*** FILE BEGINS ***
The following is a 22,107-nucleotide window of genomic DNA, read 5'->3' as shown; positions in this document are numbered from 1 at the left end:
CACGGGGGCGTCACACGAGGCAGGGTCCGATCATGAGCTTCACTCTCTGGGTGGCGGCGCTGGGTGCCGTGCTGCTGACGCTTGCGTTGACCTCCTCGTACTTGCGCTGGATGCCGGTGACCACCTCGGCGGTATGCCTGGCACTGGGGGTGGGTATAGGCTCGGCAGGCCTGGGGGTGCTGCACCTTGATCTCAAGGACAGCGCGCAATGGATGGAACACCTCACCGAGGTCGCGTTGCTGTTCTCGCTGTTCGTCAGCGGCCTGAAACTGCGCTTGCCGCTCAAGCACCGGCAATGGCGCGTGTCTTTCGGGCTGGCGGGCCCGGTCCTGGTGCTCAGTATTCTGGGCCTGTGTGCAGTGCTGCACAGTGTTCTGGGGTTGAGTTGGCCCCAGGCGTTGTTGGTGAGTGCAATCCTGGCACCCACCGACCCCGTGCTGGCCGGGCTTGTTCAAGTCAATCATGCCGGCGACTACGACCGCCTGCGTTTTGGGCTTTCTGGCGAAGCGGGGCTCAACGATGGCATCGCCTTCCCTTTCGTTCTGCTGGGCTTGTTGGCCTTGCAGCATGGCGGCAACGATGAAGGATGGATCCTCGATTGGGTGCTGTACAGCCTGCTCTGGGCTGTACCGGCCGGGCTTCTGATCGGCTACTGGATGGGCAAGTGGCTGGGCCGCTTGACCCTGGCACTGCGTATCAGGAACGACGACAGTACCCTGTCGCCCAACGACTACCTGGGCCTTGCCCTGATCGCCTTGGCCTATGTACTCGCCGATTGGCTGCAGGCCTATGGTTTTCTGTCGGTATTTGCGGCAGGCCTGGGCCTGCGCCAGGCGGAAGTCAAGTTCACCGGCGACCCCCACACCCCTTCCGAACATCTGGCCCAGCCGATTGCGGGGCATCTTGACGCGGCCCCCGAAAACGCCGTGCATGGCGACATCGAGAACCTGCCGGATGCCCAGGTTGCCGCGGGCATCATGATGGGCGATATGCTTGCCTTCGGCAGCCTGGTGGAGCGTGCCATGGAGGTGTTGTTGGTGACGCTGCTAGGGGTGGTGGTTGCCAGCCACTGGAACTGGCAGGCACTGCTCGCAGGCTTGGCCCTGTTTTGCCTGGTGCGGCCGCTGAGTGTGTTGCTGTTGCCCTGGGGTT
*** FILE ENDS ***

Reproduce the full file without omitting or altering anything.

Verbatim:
The following is a 22,107-nucleotide window of genomic DNA, read 5'->3' as shown; positions in this document are numbered from 1 at the left end:
CACGGGGGCGTCACACGAGGCAGGGTCCGATCATGAGCTTCACTCTCTGGGTGGCGGCGCTGGGTGCCGTGCTGCTGACGCTTGCGTTGACCTCCTCGTACTTGCGCTGGATGCCGGTGACCACCTCGGCGGTATGCCTGGCACTGGGGGTGGGTATAGGCTCGGCAGGCCTGGGGGTGCTGCACCTTGATCTCAAGGACAGCGCGCAATGGATGGAACACCTCACCGAGGTCGCGTTGCTGTTCTCGCTGTTCGTCAGCGGCCTGAAACTGCGCTTGCCGCTCAAGCACCGGCAATGGCGCGTGTCTTTCGGGCTGGCGGGCCCGGTCCTGGTGCTCAGTATTCTGGGCCTGTGTGCAGTGCTGCACAGTGTTCTGGGGTTGAGTTGGCCCCAGGCGTTGTTGGTGAGTGCAATCCTGGCACCCACCGACCCCGTGCTGGCCGGGCTTGTTCAAGTCAATCATGCCGGCGACTACGACCGCCTGCGTTTTGGGCTTTCTGGCGAAGCGGGGCTCAACGATGGCATCGCCTTCCCTTTCGTTCTGCTGGGCTTGTTGGCCTTGCAGCATGGCGGCAACGATGAAGGATGGATCCTCGATTGGGTGCTGTACAGCCTGCTCTGGGCTGTACCGGCCGGGCTTCTGATCGGCTACTGGATGGGCAAGTGGCTGGGCCGCTTGACCCTGGCACTGCGTATCAGGAACGACGACAGTACCCTGTCGCCCAACGACTACCTGGGCCTTGCCCTGATCGCCTTGGCCTATGTACTCGCCGATTGGCTGCAGGCCTATGGTTTTCTGTCGGTATTTGCGGCAGGCCTGGGCCTGCGCCAGGCGGAAGTCAAGTTCACCGGCGACCCCCACACCCCTTCCGAACATCTGGCCCAGCCGATTGCGGGGCATCTTGACGCGGCCCCCGAAAACGCCGTGCATGGCGACATCGAGAACCTGCCGGATGCCCAGGTTGCCGCGGGCATCATGATGGGCGATATGCTTGCCTTCGGCAGCCTGGTGGAGCGTGCCATGGAGGTGTTGTTGGTGACGCTGCTAGGGGTGGTGGTTGCCAGCCACTGGAACTGGCAGGCACTGCTCGCAGGCTTGGCCCTGTTTTGCCTGGTGCGGCCGCTGAGTGTGTTGCTGTTGCCCTGGGGTT